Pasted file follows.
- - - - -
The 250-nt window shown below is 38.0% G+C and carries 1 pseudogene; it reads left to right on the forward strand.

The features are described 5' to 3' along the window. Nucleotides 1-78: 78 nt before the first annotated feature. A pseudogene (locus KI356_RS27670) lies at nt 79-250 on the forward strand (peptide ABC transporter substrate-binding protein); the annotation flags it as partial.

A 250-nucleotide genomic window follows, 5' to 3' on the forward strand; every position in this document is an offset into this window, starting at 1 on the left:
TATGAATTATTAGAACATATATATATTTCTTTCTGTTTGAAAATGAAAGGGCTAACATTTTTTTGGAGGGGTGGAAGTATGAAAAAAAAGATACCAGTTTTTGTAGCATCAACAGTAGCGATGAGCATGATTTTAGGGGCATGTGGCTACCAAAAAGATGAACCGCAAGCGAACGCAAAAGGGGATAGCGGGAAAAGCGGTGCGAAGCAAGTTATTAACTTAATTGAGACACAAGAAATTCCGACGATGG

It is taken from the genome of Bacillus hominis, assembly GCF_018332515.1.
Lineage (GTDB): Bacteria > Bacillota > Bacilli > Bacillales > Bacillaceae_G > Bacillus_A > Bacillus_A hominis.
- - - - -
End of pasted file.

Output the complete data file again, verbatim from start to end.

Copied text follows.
The 250-nt window shown below is 38.0% G+C and carries 1 pseudogene; it reads left to right on the forward strand.

The features are described 5' to 3' along the window. Nucleotides 1-78: 78 nt before the first annotated feature. A pseudogene (locus KI356_RS27670) lies at nt 79-250 on the forward strand (peptide ABC transporter substrate-binding protein); the annotation flags it as partial.

A 250-nucleotide genomic window follows, 5' to 3' on the forward strand; every position in this document is an offset into this window, starting at 1 on the left:
TATGAATTATTAGAACATATATATATTTCTTTCTGTTTGAAAATGAAAGGGCTAACATTTTTTTGGAGGGGTGGAAGTATGAAAAAAAAGATACCAGTTTTTGTAGCATCAACAGTAGCGATGAGCATGATTTTAGGGGCATGTGGCTACCAAAAAGATGAACCGCAAGCGAACGCAAAAGGGGATAGCGGGAAAAGCGGTGCGAAGCAAGTTATTAACTTAATTGAGACACAAGAAATTCCGACGATGG

It is taken from the genome of Bacillus hominis, assembly GCF_018332515.1.
Lineage (GTDB): Bacteria > Bacillota > Bacilli > Bacillales > Bacillaceae_G > Bacillus_A > Bacillus_A hominis.